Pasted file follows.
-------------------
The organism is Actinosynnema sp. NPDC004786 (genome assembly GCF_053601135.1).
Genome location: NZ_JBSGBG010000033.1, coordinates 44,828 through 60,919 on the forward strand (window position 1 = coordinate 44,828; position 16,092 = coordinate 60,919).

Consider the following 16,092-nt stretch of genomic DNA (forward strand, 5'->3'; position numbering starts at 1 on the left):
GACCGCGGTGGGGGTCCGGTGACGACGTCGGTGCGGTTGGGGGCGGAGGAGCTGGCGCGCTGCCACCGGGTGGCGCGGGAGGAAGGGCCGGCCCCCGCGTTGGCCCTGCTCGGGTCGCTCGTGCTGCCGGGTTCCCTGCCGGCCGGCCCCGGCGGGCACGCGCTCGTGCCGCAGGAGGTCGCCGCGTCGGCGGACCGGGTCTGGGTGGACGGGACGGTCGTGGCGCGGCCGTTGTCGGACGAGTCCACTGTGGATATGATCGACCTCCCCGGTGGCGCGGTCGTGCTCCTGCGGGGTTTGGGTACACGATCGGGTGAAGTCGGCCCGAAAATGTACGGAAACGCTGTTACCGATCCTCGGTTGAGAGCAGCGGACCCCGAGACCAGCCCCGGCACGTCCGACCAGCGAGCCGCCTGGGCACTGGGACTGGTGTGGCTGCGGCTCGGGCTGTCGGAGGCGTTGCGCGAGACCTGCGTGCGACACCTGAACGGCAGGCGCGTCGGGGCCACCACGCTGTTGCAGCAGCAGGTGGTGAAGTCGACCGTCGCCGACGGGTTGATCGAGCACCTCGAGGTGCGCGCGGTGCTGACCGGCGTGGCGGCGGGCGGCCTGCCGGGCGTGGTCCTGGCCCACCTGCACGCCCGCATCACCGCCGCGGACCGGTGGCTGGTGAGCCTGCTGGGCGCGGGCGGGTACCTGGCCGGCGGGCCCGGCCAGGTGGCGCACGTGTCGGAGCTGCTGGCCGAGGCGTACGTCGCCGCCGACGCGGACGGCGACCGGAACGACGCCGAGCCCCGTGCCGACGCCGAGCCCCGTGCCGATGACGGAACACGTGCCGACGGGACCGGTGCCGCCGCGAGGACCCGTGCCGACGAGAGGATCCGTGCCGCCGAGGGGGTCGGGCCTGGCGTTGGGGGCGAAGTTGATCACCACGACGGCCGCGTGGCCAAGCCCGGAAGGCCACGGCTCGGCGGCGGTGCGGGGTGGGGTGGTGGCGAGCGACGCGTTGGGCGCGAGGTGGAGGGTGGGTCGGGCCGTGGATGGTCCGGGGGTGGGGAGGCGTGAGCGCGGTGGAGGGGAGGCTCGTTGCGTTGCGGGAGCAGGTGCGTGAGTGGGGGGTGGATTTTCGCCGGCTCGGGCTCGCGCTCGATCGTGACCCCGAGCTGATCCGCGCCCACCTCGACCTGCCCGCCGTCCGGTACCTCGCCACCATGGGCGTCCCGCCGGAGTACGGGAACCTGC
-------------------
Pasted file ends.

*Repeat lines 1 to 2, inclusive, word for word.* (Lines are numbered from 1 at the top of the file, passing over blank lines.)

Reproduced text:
The organism is Actinosynnema sp. NPDC004786 (genome assembly GCF_053601135.1).
Genome location: NZ_JBSGBG010000033.1, coordinates 44,828 through 60,919 on the forward strand (window position 1 = coordinate 44,828; position 16,092 = coordinate 60,919).